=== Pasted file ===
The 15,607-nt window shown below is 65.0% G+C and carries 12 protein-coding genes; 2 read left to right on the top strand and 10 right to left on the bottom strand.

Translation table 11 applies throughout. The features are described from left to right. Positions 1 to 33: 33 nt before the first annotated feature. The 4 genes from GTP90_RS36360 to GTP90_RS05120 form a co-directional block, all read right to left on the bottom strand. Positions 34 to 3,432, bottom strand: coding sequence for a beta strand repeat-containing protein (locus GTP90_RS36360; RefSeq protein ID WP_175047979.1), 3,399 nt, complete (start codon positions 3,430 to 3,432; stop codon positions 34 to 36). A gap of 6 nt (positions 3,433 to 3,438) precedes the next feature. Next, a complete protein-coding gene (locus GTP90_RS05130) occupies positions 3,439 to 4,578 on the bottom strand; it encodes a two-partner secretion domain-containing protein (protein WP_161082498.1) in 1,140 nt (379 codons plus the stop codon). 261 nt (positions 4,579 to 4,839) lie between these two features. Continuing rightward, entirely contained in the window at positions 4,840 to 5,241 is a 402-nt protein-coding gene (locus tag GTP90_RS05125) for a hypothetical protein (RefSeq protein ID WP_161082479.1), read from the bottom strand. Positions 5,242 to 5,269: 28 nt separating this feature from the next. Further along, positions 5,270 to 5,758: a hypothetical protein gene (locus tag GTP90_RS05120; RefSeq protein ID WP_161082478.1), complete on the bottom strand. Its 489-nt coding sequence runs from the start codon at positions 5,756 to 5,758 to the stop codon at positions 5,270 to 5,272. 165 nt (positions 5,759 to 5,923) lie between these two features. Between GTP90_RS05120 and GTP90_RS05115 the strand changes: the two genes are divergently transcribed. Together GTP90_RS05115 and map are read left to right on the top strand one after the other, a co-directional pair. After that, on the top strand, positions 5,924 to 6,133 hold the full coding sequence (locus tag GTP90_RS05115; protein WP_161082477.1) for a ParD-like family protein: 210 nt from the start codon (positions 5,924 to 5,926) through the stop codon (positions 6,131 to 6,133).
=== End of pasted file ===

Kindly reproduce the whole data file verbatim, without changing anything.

The 15,607-nt window shown below is 65.0% G+C and carries 12 protein-coding genes; 2 read left to right on the top strand and 10 right to left on the bottom strand.

Translation table 11 applies throughout. The features are described from left to right. Positions 1 to 33: 33 nt before the first annotated feature. The 4 genes from GTP90_RS36360 to GTP90_RS05120 form a co-directional block, all read right to left on the bottom strand. Positions 34 to 3,432, bottom strand: coding sequence for a beta strand repeat-containing protein (locus GTP90_RS36360; RefSeq protein ID WP_175047979.1), 3,399 nt, complete (start codon positions 3,430 to 3,432; stop codon positions 34 to 36). A gap of 6 nt (positions 3,433 to 3,438) precedes the next feature. Next, a complete protein-coding gene (locus GTP90_RS05130) occupies positions 3,439 to 4,578 on the bottom strand; it encodes a two-partner secretion domain-containing protein (protein WP_161082498.1) in 1,140 nt (379 codons plus the stop codon). 261 nt (positions 4,579 to 4,839) lie between these two features. Continuing rightward, entirely contained in the window at positions 4,840 to 5,241 is a 402-nt protein-coding gene (locus tag GTP90_RS05125) for a hypothetical protein (RefSeq protein ID WP_161082479.1), read from the bottom strand. Positions 5,242 to 5,269: 28 nt separating this feature from the next. Further along, positions 5,270 to 5,758: a hypothetical protein gene (locus tag GTP90_RS05120; RefSeq protein ID WP_161082478.1), complete on the bottom strand. Its 489-nt coding sequence runs from the start codon at positions 5,756 to 5,758 to the stop codon at positions 5,270 to 5,272. 165 nt (positions 5,759 to 5,923) lie between these two features. Between GTP90_RS05120 and GTP90_RS05115 the strand changes: the two genes are divergently transcribed. Together GTP90_RS05115 and map are read left to right on the top strand one after the other, a co-directional pair. After that, on the top strand, positions 5,924 to 6,133 hold the full coding sequence (locus tag GTP90_RS05115; protein WP_161082477.1) for a ParD-like family protein: 210 nt from the start codon (positions 5,924 to 5,926) through the stop codon (positions 6,131 to 6,133).